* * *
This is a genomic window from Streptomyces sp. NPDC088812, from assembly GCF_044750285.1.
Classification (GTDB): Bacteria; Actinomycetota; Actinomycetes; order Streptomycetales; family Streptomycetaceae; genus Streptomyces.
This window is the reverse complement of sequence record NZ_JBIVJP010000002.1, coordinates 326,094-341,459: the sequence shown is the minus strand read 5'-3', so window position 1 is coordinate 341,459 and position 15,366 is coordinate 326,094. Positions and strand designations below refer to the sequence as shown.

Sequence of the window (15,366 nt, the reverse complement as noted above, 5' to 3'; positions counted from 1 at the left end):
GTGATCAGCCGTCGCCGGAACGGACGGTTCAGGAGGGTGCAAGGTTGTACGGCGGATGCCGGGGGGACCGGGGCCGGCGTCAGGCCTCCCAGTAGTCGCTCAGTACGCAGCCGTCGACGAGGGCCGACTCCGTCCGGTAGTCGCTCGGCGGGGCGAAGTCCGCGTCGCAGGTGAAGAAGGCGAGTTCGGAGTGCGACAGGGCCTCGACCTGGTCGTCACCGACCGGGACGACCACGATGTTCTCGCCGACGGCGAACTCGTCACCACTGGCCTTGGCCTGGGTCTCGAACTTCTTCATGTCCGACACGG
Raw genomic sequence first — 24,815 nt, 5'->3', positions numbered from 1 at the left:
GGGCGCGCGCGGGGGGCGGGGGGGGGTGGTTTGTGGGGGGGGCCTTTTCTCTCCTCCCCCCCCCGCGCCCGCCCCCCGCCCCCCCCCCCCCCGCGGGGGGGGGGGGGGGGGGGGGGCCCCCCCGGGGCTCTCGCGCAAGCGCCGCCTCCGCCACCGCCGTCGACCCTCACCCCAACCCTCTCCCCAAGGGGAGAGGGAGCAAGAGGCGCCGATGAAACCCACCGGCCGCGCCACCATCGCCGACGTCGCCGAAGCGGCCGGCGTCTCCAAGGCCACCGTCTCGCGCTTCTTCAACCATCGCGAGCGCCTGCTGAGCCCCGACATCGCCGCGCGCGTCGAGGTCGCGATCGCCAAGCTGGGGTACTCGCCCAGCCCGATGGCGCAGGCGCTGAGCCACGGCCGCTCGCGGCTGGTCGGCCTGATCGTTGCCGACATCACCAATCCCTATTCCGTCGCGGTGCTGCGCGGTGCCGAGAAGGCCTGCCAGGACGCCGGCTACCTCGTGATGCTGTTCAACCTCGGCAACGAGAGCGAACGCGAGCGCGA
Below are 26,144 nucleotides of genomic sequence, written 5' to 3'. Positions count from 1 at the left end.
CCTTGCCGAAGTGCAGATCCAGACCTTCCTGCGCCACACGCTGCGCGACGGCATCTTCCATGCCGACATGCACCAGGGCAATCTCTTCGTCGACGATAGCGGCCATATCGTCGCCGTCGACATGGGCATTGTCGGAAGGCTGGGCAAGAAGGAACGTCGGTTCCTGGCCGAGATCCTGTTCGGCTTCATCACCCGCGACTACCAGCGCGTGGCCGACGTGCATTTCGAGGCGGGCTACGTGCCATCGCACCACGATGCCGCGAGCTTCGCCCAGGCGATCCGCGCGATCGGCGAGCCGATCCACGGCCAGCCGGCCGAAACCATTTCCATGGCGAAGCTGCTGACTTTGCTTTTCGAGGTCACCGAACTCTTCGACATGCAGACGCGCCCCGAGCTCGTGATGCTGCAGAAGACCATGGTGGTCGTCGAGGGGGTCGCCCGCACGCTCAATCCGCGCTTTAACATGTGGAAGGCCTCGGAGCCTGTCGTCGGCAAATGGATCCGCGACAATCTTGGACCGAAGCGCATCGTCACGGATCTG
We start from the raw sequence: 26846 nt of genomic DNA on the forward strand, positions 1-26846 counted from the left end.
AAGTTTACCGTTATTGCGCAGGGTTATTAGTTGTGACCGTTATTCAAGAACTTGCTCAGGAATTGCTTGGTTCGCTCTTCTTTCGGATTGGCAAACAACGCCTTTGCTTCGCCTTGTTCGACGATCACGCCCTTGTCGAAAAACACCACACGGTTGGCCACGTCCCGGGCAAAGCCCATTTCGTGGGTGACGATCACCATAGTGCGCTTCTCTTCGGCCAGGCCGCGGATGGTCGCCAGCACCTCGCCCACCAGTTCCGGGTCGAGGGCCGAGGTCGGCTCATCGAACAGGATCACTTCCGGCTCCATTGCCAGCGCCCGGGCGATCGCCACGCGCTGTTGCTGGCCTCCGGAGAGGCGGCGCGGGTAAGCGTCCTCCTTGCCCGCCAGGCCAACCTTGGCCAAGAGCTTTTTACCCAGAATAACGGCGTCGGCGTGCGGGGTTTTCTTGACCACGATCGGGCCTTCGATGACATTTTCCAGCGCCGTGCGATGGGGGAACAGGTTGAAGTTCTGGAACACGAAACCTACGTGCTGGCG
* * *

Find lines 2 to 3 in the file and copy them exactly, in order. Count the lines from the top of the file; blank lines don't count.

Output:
Classification (GTDB): Bacteria; Actinomycetota; Actinomycetes; order Streptomycetales; family Streptomycetaceae; genus Streptomyces.
This window is the reverse complement of sequence record NZ_JBIVJP010000002.1, coordinates 326,094-341,459: the sequence shown is the minus strand read 5'-3', so window position 1 is coordinate 341,459 and position 15,366 is coordinate 326,094. Positions and strand designations below refer to the sequence as shown.